UTICA — With construction of the electronic gantries nearly ready for scheduled late fall changeover to cashless tolling on the New York State Thruway, State Sen. Joseph A. Griffo, R-47, Rome, is trying to drive home concerns on the impending switch.
Griffo said the concerns stem from phone calls received constituents as well as recent Thruway spokesperson media accounts.
According to the Thruway Authority, the $355 million project is part of efforts to modernizing the 570-mile transportation system. The project, the Thruway Authority says, reduces congestion, improves traffic flow, is better for the environment, and allows for non-stop travel on New York’s toll roads, bridges and tunnels.
Some existing toll plazas and barriers have been removed and the overhead structures which house sensors,
cameras and other equipment — called gantries — have been erected at interchanges and other locations along the state’s Thruway system, including Thruway Exit 33 in Verona, just past the existing toll booths.
The equipment reads E-ZPass tags and captures license plate images. With this technology in place, motorists will no longer be required to stop to pay tolls because the sensors and cameras suspended over the highway will read each license plate and mail a toll bill to that vehicle’s registered owner.
“In the past, I have asked the governor and Thruway Authority to explore the option of expanding automatic ‘open road tolling’ to some of the more heavily trafficked areas upstate because I understand the importance of having transportation infrastructure that can move people efficiently and effectively,” Griffo said.
“While this most recent venture will help us to accomplish this objective, a number of legitimate concerns and questions have been raised about this project that I believe require a more thorough explanation,” he said.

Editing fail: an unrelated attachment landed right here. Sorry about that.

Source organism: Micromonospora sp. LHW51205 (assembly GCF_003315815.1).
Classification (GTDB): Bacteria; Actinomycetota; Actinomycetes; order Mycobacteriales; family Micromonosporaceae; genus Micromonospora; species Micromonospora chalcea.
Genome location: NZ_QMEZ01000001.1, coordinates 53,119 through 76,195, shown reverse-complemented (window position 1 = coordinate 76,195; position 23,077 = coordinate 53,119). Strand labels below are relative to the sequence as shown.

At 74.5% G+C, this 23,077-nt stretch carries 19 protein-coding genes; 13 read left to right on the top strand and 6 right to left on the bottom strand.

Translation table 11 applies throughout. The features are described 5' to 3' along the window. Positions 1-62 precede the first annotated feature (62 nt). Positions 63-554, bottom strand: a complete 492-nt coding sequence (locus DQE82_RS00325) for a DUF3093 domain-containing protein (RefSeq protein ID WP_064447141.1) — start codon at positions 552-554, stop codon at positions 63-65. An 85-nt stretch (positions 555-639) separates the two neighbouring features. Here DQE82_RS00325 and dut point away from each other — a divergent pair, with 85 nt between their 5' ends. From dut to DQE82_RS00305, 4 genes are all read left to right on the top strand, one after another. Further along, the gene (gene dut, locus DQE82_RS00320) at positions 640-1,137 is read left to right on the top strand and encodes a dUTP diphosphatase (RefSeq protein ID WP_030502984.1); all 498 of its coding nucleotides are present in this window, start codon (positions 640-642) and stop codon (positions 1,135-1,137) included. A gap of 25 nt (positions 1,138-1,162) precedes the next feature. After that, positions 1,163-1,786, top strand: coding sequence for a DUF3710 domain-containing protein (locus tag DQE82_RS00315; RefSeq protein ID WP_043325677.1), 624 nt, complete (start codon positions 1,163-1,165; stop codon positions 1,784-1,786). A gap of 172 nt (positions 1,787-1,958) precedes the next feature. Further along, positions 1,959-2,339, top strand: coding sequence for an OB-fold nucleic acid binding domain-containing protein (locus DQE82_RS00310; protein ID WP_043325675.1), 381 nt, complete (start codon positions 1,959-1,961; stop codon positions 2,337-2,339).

“It is imperative that we make sure that this and other projects function as intended, are not financial albatrosses for the state and do not cause unnecessary burdens and hardships for New York’s residents and visitors.”
Griffo said he is concerned about the potential for the cameras and sensors to be used as speed control devices and to track the movement of motorists; about why non-E-ZPass users being charged more than E-ZPass users; and about the need for more gantries than there are current exits/interchanges.
There are 52 interchanges on the Thruway but 70 gantries have been installed throughout the highway system, Griffo said, asking “Why are so many gantries needed?
According to a media release issued by the authority in August, the installation of gantries at the entrance/exit ramp tolling locations “was completed on time and on budget and is part of the first phase of the project to convert the Thruway to cashless tolling.”
Additionally, the release adds that when “cashless tolling is operational on the Thruway’s ticketed system and all toll booths are removed, motorists will drive seamlessly under gantries so vehicles no longer have to stop to pay tolls. Vehicles with E-ZPass tags are automatically charged and vehicles without E-ZPass tags will have their license plate image captured and a toll bill mailed to the registered owner.”
Industry officials say the higher rate reflects the additional cost of mailing bills to, and collecting fees from, non E-ZPass users. Those who fail to pay their bills may be subject to late fees, toll violation fees and other penalties, including potential suspension of vehicle registration.